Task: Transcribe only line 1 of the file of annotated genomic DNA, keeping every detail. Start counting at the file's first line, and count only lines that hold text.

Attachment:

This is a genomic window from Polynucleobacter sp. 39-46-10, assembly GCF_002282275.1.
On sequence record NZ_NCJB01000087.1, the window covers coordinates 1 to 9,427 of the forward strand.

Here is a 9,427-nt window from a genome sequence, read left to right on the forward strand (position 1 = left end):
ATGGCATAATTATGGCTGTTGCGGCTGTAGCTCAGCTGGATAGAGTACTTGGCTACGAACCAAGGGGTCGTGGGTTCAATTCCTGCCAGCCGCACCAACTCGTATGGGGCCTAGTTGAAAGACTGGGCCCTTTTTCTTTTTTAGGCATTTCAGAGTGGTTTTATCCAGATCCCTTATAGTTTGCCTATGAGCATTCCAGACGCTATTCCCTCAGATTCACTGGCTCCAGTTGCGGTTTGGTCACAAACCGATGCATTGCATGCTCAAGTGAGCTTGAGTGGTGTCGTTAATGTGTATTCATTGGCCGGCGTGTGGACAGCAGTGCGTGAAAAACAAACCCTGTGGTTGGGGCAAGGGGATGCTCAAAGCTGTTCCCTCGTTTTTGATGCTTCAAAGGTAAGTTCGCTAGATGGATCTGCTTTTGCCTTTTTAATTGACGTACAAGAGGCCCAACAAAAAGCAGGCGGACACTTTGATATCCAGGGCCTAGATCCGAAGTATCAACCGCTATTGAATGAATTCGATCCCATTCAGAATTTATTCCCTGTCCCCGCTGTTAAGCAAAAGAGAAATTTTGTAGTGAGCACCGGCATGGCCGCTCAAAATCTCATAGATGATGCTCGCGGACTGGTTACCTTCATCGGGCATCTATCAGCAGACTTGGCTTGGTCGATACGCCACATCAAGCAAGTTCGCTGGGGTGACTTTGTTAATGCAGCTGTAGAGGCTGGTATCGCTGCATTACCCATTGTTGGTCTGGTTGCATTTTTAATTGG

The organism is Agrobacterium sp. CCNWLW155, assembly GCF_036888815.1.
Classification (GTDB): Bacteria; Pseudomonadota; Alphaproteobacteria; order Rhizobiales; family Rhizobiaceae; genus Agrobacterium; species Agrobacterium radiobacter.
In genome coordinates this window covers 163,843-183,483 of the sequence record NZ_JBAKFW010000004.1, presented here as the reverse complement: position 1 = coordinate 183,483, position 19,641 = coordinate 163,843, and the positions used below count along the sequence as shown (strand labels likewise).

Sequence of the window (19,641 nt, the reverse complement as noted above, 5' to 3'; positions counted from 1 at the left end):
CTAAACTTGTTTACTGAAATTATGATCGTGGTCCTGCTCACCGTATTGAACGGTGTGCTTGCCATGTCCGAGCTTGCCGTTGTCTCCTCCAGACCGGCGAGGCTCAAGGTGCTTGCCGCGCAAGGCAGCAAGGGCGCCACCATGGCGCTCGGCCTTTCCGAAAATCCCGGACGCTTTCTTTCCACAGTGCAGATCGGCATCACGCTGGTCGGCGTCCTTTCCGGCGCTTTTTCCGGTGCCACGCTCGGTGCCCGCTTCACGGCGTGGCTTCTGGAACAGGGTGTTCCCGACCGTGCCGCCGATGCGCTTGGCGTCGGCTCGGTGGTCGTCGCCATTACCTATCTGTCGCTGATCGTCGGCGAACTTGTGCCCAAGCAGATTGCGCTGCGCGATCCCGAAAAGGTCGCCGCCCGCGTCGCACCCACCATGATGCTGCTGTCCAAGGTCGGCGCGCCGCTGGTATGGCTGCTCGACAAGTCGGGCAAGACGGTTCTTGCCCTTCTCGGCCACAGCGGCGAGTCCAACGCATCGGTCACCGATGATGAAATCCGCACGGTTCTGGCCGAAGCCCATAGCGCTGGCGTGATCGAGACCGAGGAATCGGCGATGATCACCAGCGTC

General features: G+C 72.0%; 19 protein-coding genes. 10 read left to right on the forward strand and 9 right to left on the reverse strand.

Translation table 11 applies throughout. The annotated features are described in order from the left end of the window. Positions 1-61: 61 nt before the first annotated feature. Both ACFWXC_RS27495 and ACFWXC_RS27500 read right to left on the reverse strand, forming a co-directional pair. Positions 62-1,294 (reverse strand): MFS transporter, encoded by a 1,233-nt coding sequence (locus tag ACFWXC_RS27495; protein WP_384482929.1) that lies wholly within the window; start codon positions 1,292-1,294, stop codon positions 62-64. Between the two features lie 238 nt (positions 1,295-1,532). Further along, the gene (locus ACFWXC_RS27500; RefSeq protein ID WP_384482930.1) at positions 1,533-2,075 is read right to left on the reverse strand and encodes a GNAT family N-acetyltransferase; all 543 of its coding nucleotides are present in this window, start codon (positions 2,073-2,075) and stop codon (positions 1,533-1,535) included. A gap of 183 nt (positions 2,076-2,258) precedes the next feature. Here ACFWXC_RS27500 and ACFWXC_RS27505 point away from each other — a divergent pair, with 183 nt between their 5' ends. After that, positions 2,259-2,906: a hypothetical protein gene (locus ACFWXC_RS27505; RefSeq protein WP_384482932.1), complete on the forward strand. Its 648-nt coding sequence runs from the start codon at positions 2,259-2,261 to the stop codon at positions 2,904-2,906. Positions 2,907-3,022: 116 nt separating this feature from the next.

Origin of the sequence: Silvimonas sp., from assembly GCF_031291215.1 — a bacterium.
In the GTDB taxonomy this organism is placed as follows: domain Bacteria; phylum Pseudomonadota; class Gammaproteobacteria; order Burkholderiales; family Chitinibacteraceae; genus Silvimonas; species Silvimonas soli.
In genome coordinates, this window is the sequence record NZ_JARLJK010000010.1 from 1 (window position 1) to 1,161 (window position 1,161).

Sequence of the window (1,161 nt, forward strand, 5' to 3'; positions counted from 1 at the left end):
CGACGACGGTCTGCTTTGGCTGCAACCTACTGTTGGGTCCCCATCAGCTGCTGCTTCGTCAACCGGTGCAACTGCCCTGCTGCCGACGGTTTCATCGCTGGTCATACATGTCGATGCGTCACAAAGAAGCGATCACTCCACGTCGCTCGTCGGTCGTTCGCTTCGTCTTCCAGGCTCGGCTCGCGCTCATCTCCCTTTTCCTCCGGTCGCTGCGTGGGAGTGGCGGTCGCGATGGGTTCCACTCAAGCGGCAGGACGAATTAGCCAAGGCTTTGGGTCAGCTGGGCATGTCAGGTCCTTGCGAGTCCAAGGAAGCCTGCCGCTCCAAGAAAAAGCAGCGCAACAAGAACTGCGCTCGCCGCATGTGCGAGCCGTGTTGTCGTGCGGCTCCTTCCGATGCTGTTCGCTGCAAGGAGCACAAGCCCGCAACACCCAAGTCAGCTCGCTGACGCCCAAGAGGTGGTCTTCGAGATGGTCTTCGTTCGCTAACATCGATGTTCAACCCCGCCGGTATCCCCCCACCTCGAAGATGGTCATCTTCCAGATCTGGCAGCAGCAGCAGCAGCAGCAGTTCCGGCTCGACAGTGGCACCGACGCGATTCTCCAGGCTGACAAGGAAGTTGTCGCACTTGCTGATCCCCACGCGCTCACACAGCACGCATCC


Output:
This is a genomic window from Polynucleobacter sp. 39-46-10, assembly GCF_002282275.1.